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Breaking Point/Review

From The Grindhouse Cinema Database

< Breaking Point
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In 1975, after directing the classic proto-slasher film Black Christmas, Bob Clark made this action-revenge film.

While witnessing a beating of a business owner in his neighborhood, ex-Marine Michael McBain (Bo Svenson) stops two hitmen from killing the man. With the counsel of Lt. Frank Sirriani (Robert Culp) McBain then decides to identify and testify against the two men who he soon finds out belong to a larger organization that was responsible for the attempted hit. Pretty soon McBain's own family is targeted and he must do whatever he can to protect them. The crime syndicate is headed by feared mobster Vincent Karbone (Battlestar Galactica's John Colicos) who wants McBain out of the picture before he can go through with the testimony in court. Karbone's main plan is to get rid of all the businesses in the general Philadelphia area so he can build a new planned self sustained district called Confluence City. Before the mob can kill McBain, his stepson and family, the police decide to place him in the witness protection program and move him up to Toronto, Canada.

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The family is first set up in a halfway house which is run by Mr. Redpoth (Jonathan White). Redpoth informs McBain that they will be altering the look of the family, changing their hair styles and general appearances for safety. What doesn't help is when the police discuss this secret information at a restaraunt back in Philly while one of Karbone's hitmen sits right next to them and listens to their plans as they discuss it with McBain's stepson's real father (who doesnt know where McBain is staying yet). The reveal of the family's new disguises is actually pretty comical. They all have terrible looking wigs, McBain grows a beard and wears glasses. They look like a bunch of goofs. When the family arrive at their new house in Toronto, McBain states that he thinks it "looks like The Addams Family lived there".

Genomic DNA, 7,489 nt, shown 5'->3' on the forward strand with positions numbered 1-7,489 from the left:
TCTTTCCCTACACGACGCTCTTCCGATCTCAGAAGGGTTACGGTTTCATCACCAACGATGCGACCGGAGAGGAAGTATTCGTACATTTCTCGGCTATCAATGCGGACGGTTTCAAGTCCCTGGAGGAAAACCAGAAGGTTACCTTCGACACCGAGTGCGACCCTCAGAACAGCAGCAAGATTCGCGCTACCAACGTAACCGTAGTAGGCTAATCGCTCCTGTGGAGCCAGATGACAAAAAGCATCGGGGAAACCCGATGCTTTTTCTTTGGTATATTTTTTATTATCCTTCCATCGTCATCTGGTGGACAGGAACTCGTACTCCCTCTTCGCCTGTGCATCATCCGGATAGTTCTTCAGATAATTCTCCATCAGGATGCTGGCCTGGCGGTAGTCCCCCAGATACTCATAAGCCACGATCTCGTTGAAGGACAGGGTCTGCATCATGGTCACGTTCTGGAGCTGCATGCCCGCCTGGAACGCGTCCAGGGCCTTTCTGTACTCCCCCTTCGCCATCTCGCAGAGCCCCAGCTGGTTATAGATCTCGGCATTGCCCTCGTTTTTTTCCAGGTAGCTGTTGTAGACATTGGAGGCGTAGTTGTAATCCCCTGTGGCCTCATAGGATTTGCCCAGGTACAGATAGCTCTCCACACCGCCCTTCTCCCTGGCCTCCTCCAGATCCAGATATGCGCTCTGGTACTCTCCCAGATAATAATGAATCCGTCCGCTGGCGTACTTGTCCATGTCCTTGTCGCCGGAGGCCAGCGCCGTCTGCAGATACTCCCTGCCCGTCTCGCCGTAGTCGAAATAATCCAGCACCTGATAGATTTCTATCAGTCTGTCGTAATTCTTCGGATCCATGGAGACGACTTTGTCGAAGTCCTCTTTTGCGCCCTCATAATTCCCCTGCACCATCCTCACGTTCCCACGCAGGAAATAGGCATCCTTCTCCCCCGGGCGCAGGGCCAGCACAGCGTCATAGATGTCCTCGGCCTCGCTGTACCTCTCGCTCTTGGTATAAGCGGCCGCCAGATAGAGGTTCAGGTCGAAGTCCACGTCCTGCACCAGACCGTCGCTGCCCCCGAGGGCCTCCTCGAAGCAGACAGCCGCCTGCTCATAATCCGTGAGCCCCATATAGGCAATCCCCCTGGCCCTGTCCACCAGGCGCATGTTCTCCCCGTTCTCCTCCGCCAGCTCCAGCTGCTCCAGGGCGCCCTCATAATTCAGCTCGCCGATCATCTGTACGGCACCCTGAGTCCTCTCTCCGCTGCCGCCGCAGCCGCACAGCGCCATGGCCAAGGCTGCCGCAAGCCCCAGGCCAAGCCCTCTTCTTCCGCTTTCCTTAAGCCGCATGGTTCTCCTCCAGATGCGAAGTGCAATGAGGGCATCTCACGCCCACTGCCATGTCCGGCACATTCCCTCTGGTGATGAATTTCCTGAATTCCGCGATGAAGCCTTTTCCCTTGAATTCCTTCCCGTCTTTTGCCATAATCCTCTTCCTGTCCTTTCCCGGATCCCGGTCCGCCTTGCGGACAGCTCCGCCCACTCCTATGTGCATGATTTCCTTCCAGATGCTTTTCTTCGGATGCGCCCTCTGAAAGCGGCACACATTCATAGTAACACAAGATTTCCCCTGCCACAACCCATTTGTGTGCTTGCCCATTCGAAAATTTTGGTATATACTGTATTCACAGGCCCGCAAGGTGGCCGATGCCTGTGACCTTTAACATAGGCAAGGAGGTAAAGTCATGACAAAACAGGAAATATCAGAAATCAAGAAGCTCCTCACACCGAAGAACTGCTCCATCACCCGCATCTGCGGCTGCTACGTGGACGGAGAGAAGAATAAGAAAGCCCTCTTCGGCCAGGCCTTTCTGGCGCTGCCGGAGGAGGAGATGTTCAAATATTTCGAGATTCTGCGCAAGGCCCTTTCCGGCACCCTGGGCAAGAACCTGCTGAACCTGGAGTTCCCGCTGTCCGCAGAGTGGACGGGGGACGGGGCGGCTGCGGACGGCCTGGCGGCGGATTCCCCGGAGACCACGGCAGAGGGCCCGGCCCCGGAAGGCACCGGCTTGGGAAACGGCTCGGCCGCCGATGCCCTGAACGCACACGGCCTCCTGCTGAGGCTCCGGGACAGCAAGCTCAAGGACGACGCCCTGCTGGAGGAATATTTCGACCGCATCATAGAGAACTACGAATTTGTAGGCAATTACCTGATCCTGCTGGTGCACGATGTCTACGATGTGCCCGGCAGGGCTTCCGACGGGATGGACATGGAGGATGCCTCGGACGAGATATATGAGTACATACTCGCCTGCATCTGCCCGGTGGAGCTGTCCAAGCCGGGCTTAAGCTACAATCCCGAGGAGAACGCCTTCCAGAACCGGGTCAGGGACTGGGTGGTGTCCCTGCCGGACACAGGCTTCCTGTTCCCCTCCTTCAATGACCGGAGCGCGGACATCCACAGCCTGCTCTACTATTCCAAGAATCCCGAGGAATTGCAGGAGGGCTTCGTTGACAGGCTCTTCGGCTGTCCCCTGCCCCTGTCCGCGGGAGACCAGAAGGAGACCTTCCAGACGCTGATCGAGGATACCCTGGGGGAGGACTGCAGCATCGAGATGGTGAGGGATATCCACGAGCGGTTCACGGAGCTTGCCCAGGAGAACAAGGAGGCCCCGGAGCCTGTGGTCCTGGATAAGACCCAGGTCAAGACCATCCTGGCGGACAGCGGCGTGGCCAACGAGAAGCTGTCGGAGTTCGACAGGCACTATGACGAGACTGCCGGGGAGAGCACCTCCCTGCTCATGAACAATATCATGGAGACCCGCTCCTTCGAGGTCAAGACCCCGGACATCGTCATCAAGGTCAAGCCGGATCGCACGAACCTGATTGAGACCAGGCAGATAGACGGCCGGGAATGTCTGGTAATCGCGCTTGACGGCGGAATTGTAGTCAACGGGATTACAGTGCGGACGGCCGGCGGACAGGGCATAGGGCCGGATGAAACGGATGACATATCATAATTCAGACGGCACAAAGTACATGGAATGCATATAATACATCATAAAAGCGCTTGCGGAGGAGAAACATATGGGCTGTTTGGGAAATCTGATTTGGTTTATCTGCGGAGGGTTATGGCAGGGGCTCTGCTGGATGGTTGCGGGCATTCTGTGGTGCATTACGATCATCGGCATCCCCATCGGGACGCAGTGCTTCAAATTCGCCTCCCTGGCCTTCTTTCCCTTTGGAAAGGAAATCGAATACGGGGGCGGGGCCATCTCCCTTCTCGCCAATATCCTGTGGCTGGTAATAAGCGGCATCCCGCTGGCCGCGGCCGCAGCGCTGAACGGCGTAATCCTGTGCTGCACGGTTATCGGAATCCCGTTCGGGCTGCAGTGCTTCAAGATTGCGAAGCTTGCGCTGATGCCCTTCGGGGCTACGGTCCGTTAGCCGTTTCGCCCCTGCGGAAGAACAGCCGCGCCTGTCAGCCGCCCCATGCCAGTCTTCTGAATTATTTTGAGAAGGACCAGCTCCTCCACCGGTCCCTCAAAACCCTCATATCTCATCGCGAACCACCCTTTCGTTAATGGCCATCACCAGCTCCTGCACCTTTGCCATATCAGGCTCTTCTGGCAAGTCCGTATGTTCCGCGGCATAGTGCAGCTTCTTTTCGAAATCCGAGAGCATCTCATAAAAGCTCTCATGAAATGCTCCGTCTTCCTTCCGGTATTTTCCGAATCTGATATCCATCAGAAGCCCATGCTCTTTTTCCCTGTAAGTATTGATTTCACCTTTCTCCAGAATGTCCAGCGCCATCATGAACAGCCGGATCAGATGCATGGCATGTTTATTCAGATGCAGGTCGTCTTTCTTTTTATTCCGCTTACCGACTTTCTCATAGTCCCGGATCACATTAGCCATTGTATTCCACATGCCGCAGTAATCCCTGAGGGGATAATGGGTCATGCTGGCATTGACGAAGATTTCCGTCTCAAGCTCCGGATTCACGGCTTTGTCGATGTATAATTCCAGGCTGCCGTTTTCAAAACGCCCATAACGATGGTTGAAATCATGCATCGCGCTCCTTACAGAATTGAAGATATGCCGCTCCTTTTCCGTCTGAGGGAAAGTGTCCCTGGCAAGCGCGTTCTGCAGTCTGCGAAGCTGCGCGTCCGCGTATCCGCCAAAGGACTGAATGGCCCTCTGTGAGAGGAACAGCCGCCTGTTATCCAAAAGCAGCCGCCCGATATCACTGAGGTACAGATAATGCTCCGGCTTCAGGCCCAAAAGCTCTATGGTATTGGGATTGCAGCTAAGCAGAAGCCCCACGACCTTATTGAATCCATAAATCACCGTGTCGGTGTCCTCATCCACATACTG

After his sister's fiancee is murdered by Karbone to get him out in the open again, McBain decides to go after Karbone himself instead of hiding out and waiting for the ball to drop. Once McBain begins exacting his revenge, the fun really picks up and theres some great action sequences including a car chase and a shootout in a factory. This is where Svenson's "Walking Tall" chops come into play and he takes out all the hitmen in a variety of brutally violent ways. He's unstoppable.

Overall, Breaking Point isn't a spectacular crime film, it's pretty much "by the numbers" plotwise, but it's worth a watch if you're a fan of the late Bob Clark and Bo Svenson's work.

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Peter Roberts is the co-founder/editor-in-chief of the Grindhouse Cinema Database (GCDb) and contributor to the GCDb's sister site Furious Cinema. He is an avid film fan that has been immersed in the world of entertainment and pop culture his entire life.
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